We apply this particular understanding of scarcity to romance and love, and most of us internalize that feeling of scarcity pretty deeply. One of the things I see myself doing in thinking about this stuff is examining how lots of people I know are really awesome, but then show their worst side, their worst behavior, to the person they date. So much insecurity surrounds the romance myth and the world of shame in which sexuality is couched in our culture, we can become our monstrous selves in those relationships.
To that person, they will be overly needy or dependent, or dominating, or possessive, or jealous, or mean, or disrespectful, or thoughtless. I also see people prioritizing romantic relationships over all elseditching their friends, putting all their emotional eggs in one basket, and creating unhealthy dynamics with the people they date because of it.
by Dean Spade In the past five years or so, increasing numbers of people I know have started talking about and practicing polyamory.
Queer and trans people in the communities I participate in have been spending more time discussing these ideas together and generating analysis about them.
It becomes simultaneously the most important relationship, and the one where people act out their most insecure selves.
One of my goals in thinking about redefining the way we view relationships is to try to treat the people I date more like I treat my friendstry to be respectful and thoughtful and hav boundaries and reasonable expectationsand to try to treat my friends more like my datesto give them special attention, honor my commitments to them, be consistent, and invest deeply in our futures together.
You can never be too rich or too thin (greed) or rich enough or thin enough (insecurity).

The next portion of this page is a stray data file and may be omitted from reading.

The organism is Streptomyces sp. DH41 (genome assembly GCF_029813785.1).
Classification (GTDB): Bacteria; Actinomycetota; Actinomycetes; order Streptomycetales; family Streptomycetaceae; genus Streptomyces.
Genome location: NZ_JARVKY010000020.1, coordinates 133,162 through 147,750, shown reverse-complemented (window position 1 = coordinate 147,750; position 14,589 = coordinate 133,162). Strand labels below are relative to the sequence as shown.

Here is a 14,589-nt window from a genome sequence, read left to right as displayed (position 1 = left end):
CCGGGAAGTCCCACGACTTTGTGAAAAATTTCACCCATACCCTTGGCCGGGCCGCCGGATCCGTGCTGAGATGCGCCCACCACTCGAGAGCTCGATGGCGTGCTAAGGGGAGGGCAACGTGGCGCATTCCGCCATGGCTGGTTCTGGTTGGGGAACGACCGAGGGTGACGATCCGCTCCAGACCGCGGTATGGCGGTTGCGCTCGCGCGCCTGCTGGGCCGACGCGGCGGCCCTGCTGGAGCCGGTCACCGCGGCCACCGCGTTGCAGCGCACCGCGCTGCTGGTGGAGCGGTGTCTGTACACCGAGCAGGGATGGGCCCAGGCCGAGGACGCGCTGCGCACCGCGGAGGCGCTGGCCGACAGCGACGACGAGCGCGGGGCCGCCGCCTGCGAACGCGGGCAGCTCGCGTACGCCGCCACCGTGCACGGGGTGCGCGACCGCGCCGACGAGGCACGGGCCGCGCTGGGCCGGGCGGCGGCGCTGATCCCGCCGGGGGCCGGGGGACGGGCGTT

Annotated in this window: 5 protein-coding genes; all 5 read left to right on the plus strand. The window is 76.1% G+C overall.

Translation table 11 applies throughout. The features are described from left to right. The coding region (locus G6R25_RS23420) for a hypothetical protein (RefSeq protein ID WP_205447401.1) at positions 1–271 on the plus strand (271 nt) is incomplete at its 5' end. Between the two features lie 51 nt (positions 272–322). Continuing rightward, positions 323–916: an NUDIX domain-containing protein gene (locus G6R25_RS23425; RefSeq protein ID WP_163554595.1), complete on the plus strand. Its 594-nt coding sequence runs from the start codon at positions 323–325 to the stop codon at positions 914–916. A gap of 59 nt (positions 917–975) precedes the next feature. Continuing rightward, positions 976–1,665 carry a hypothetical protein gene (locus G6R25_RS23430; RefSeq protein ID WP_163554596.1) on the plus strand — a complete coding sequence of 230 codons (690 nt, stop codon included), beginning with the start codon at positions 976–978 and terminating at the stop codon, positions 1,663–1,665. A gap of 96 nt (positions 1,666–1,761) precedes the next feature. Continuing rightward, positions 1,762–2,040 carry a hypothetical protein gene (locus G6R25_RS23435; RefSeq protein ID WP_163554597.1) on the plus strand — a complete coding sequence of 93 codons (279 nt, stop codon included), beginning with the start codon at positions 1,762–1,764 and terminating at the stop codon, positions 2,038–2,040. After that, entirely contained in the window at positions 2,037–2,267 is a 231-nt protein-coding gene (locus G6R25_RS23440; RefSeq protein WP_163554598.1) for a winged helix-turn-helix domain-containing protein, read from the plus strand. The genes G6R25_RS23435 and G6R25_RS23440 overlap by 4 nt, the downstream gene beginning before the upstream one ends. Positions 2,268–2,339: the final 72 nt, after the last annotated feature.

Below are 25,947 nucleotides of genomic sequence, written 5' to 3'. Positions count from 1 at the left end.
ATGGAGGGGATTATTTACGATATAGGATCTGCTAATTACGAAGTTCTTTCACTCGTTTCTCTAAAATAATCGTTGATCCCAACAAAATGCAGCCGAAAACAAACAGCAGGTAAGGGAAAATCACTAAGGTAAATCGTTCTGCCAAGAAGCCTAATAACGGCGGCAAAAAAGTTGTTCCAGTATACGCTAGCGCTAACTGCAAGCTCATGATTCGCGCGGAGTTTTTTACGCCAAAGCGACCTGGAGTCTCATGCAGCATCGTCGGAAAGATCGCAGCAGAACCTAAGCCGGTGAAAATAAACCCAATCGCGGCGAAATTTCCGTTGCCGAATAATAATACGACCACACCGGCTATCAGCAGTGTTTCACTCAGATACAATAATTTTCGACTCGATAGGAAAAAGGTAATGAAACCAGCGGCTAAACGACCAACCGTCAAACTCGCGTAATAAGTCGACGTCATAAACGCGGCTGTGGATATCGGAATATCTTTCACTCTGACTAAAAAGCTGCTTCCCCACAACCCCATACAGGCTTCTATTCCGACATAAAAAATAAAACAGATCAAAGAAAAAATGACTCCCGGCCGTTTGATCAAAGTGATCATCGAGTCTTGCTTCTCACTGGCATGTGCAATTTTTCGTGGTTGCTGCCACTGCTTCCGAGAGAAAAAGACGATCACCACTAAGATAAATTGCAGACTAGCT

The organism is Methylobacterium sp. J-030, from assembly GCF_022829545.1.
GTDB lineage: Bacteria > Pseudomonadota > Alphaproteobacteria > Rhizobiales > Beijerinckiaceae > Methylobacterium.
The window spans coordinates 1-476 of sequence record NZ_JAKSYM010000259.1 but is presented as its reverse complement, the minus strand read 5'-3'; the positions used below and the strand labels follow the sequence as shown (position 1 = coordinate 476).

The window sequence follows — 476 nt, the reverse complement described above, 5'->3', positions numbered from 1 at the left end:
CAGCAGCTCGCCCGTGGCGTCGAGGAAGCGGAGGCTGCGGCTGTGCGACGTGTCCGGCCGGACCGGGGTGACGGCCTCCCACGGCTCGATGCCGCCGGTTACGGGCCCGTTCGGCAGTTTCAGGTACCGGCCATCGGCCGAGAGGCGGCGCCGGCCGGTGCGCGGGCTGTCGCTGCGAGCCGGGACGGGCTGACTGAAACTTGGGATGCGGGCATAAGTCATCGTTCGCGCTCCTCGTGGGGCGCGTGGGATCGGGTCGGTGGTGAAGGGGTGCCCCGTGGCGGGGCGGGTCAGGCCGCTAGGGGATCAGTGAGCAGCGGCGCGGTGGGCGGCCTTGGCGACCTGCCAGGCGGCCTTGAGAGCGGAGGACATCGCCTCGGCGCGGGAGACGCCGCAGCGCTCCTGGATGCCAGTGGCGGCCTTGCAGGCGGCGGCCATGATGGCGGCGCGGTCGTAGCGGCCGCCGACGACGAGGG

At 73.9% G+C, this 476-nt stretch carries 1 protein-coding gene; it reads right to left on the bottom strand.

Capitalism is fundamentally invested in notions of scarcity, encouraging people to feel that we never have enough so that we will act out of greed and hording and focus on accumulation.
Suddenly, this thing that has always been a given in our culturethat all people are male or female their whole lives, and that this difference is inscribed by nature in our very genes-- falls away when some people perceive you as a woman and others as a man, and when gender starts to come apart in pieces: hair, chest, clothing, walk, voice, gesture, etc.
I also think about this in terms of capitalism in the sense that capitalism is always pushing us toward perfection, creating ideas of the right way to be a man or a woman or a mother or a date or whatever that people cannot fulfill.
The goal is that well constantly strive and buy things to fill this giant gap of insecurity that is created.
When I think about this topic, I often start with feminism, where so many of my first political inquiries came up during my teens.
Im always heartened to think about the anti-romantic propaganda of the 70s feminist movement. One piece that comes to mind is a postera photo of a man and a woman walking hand in hand through a park on a beautiful fall day with pies smashed on both their faceswith text saying something about killing the romance myth below them.
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The sexual exclusivity rule is focused on scarcity, too: Each person only has a certain amount of attention or attraction or love or interest, and if any of it goes to someone besides their partner their partner must lose out.